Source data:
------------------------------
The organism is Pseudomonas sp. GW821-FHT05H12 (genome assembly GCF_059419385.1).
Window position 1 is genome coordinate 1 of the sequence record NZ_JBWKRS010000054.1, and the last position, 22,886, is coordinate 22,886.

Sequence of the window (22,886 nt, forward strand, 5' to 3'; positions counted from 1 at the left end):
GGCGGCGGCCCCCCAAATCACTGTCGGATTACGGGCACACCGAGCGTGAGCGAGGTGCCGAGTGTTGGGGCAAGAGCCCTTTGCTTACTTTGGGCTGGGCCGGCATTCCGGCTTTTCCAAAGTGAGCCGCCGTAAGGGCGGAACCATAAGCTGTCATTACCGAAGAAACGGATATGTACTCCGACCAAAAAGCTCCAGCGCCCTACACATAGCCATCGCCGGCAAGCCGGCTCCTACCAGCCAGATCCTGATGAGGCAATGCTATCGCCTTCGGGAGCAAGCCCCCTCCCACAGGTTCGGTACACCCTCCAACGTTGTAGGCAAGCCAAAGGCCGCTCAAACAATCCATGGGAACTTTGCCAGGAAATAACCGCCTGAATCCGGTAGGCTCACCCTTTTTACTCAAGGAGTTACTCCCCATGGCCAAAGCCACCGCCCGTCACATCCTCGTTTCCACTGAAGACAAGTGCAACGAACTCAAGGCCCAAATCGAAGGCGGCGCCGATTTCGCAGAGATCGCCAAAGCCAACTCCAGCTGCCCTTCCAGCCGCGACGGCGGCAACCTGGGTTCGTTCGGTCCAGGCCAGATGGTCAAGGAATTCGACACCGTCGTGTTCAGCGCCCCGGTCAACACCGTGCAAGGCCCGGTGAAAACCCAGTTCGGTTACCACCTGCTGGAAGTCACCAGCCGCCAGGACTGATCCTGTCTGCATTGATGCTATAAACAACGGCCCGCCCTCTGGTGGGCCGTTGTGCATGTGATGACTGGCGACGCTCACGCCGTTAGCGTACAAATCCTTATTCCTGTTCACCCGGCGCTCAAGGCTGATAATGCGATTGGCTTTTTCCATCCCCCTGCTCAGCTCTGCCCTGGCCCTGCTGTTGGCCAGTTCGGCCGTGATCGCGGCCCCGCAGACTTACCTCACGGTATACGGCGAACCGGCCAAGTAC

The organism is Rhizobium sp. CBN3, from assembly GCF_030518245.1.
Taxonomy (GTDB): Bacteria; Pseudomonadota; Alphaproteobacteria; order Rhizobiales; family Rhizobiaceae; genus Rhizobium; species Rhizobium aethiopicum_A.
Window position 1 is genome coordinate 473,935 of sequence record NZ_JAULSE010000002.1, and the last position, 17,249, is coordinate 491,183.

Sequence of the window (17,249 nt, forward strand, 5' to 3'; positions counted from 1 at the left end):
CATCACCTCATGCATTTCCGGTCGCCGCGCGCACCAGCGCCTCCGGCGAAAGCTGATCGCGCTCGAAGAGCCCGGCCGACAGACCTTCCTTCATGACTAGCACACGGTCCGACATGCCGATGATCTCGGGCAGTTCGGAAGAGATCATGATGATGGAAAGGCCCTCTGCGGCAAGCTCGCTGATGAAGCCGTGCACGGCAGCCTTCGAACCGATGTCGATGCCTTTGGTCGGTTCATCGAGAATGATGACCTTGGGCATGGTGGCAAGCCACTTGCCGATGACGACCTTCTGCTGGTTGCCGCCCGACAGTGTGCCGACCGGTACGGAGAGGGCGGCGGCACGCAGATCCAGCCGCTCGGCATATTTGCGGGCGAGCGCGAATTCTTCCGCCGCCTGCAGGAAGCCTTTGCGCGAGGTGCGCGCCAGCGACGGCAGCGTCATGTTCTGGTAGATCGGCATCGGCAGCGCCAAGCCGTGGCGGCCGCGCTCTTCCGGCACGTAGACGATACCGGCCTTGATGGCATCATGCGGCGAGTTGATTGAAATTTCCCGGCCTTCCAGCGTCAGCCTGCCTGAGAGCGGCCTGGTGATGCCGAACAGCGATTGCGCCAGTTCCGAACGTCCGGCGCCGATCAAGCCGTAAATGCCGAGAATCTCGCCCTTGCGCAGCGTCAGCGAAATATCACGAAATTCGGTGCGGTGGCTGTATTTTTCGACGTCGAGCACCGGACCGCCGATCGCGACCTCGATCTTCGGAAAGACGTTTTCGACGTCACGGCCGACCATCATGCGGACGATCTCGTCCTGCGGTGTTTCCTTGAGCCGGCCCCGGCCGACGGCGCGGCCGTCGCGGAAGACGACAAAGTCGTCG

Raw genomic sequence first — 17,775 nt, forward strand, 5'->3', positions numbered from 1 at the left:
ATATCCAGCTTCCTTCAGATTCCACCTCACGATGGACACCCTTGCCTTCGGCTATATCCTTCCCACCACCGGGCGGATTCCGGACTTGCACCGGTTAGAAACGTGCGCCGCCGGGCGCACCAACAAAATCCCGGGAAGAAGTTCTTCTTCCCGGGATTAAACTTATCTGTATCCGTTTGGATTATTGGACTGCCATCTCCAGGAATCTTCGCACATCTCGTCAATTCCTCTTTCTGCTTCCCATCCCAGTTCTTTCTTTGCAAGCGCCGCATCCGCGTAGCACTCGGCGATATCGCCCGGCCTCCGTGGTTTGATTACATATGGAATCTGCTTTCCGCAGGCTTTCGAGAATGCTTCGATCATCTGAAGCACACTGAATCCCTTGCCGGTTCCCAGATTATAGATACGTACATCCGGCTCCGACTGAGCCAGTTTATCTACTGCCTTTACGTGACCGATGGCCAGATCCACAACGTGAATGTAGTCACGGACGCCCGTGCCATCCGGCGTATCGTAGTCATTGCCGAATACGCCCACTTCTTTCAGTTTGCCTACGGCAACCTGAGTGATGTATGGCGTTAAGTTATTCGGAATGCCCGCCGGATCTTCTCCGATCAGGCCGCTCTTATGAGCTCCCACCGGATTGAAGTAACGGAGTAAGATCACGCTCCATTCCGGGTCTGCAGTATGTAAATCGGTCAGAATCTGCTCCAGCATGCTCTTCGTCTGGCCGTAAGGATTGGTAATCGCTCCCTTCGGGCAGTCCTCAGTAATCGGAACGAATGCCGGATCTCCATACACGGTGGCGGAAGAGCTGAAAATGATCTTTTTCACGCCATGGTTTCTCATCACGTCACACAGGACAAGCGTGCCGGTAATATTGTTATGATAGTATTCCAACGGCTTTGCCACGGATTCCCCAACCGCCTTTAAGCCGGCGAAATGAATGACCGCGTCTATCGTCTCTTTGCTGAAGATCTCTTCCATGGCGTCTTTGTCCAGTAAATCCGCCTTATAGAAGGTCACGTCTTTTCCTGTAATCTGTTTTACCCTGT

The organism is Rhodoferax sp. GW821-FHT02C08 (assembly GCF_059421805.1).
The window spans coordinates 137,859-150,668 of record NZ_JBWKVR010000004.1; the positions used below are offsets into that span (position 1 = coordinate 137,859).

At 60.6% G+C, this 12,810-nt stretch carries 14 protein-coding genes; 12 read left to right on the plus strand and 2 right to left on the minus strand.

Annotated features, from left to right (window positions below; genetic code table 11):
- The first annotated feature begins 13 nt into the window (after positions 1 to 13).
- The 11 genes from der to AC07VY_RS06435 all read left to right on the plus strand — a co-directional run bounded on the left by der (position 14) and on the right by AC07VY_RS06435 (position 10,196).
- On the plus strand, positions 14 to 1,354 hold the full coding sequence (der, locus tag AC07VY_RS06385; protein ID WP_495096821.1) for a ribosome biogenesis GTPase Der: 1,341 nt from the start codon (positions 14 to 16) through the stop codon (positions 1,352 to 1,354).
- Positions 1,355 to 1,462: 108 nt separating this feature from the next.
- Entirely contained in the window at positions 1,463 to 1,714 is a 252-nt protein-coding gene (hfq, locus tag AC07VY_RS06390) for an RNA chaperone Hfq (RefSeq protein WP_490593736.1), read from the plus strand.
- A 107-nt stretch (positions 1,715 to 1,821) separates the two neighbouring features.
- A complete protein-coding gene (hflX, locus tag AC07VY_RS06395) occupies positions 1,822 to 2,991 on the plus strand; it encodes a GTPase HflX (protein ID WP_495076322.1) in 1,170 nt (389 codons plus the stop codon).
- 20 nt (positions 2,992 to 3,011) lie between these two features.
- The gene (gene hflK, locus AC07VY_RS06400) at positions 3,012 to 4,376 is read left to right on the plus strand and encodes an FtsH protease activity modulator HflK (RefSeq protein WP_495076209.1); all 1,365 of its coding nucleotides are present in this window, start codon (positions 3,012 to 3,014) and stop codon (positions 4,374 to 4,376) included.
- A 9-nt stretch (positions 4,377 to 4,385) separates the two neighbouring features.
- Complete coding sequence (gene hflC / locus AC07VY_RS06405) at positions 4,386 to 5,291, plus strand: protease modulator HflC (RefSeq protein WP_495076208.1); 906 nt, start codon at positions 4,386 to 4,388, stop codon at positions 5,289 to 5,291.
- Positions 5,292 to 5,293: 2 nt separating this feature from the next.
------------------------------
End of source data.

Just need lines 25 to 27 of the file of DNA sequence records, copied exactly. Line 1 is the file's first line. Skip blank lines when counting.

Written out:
- A 9-nt stretch (positions 4,377 to 4,385) separates the two neighbouring features.
- Complete coding sequence (gene hflC / locus AC07VY_RS06405) at positions 4,386 to 5,291, plus strand: protease modulator HflC (RefSeq protein WP_495076208.1); 906 nt, start codon at positions 4,386 to 4,388, stop codon at positions 5,289 to 5,291.
- Positions 5,292 to 5,293: 2 nt separating this feature from the next.